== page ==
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  1. #1
    John Bartley's Avatar
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    What does a bellows pinhole....

    .... light leak look like on the negative or the print?

    On my recent holidays, I took four pictures. Two were taken while either standing in shade or with the sun at my back. Two others were taken with the sun in almost identical positions - from the right at about 30 degrees elevation and maybe 15 degrees behind. The two taken with sun at the side have almost identical single stripes starting at the top left corner. All my other negatives are fine (well ... as fine as "my" negatives get ).

    Here's the whole frame :

    http://www3.sympatico.ca/oldrad/Phot...cans/MWT01.jpg

    and here's the line :

    http://www3.sympatico.ca/oldrad/Phot...cans/MWT02.jpg

    My problem is that I would have thought that a light leak would show a white or lighter grey line than the surrounding areas. These lines almost make me think that I had a lack of light ???

    One last thing ... the two photos were taken with two different lenses.

    Has anyone got any ideas?

    cheers

  2. #2
    Lee L's Avatar
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    Looks like a hair or string in front of the film plane inside the camera, a bit closer to the film where it curves most. What strikes me as odd is that it curves up from the bottom of the camera.

    Check in the bellows on the bottom of the camera near the film back for loose threads or the like.

    Lee

  3. #3
    Charles Webb's Avatar
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    The black horizontal lines are scratches on the emulsion side of the film.
    How they got there could be several things during the handeling, loading and unloading of the film. I would check the film holder and front edge of the dark slide for roughness. Then go through each step of loading and unloading looking for anything that could cause horizontal scratches. Simply inserting the sheet into the holder and dragging the emulsion on the front edge of the D slide would/could create full length scratches similar to those on the print.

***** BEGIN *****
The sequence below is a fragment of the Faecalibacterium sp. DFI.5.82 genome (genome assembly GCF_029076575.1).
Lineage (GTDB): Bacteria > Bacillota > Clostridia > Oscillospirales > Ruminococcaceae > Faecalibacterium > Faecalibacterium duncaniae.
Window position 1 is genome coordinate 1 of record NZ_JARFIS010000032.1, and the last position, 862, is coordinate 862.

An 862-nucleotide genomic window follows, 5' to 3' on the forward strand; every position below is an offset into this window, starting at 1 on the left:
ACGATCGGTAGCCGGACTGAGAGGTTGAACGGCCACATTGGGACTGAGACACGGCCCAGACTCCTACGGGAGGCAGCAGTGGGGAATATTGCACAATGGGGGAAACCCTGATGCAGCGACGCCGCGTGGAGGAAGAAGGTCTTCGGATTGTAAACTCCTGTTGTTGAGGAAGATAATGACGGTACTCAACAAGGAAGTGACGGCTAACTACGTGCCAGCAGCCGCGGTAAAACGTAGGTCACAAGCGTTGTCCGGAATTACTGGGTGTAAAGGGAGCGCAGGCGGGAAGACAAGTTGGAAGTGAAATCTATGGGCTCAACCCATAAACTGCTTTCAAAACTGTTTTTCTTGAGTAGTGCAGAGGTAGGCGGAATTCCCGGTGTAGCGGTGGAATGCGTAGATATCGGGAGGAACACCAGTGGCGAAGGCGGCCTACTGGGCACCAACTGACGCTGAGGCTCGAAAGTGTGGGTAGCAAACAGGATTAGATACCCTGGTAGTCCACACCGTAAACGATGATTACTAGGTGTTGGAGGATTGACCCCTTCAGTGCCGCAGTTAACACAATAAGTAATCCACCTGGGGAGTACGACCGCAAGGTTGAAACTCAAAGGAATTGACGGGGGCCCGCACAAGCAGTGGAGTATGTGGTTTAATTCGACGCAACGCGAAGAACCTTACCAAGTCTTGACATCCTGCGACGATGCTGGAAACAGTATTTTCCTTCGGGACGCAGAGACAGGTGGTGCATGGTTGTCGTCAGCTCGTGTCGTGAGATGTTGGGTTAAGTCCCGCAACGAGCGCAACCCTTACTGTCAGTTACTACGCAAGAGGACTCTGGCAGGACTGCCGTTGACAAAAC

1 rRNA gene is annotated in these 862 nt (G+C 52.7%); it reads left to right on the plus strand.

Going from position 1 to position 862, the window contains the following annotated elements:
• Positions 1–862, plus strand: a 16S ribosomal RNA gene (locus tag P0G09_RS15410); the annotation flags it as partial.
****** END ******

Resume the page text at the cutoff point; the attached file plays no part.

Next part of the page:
The white looking sort of a triangle is lint, dust, hair or a thread hanging in front or sticking up from the bottom in front of the film plane . Charlie........

  4. #4

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    Pictures taken with my 5x7 Deardorff - when the bellows was full of pinholes - showed multiple images on the film formed by the pinholes, superimposed on the image formed by the glass lens during a multi-second exposure. It was an interesting effect, but I replaced the bellows anyway.
    Tom Hoskinson
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  5. #5
    Lee L's Avatar
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    Dust, string, hair, etc in front of the film in the camera at the time of exposure leaves a dark line or mark, its "shadow" on the film during exposure where development can build no density.

    Dust, string, hair, etc in the light path in the enlarger leaves a white line where it blocks transmitted enlarger light from hitting the paper, like the white triangular line near the top in the full frame print.

    Scratches in the emulsion are normally sharper and straighter than the curved black line. The dark curved line in your print looks like the out of focus shadow of something inside the camera when the film was exposed.

    I once had a very angry customer come back from an overseas vacation where he used his brand new Canon AE-1 for the very first time. Every frame he shot had a thin black vertical line, a tiny bit wider near the edge of the frame. I told him what I thought it was, a hair across the shutter, but I was wrong. There was a very thin thread of enamel paint, the interior finish on the camera, across the lens side of the shutter gate. A simple manufacturing flaw that I fixed in five seconds. He didn't run a test roll before his vacation, and didn't process anything until he got back.

    You have the same kind of thing going on, but further in front of the film.

    Lee

  6. #6
    John Bartley's Avatar
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    Thank you ALL very much for the responses. I have a feeling that Lee might be headed in the right direction. These curved dark lines happened only on the first negatives after changing lenses. I think I'll look for something floating in the bellows chamber,

    Charles : I never noticed the horizontal lines until you mentioned them, but I do know what they are. Those are scanner artifacts - comes from being a cheapskate in the digital department. I use a scanner that I paid exactly $1.00 for. It ain't great, but it does do 8x10 B&W negatives and works well enough to do previewing before printing.

    cheers and thanks again all.



 

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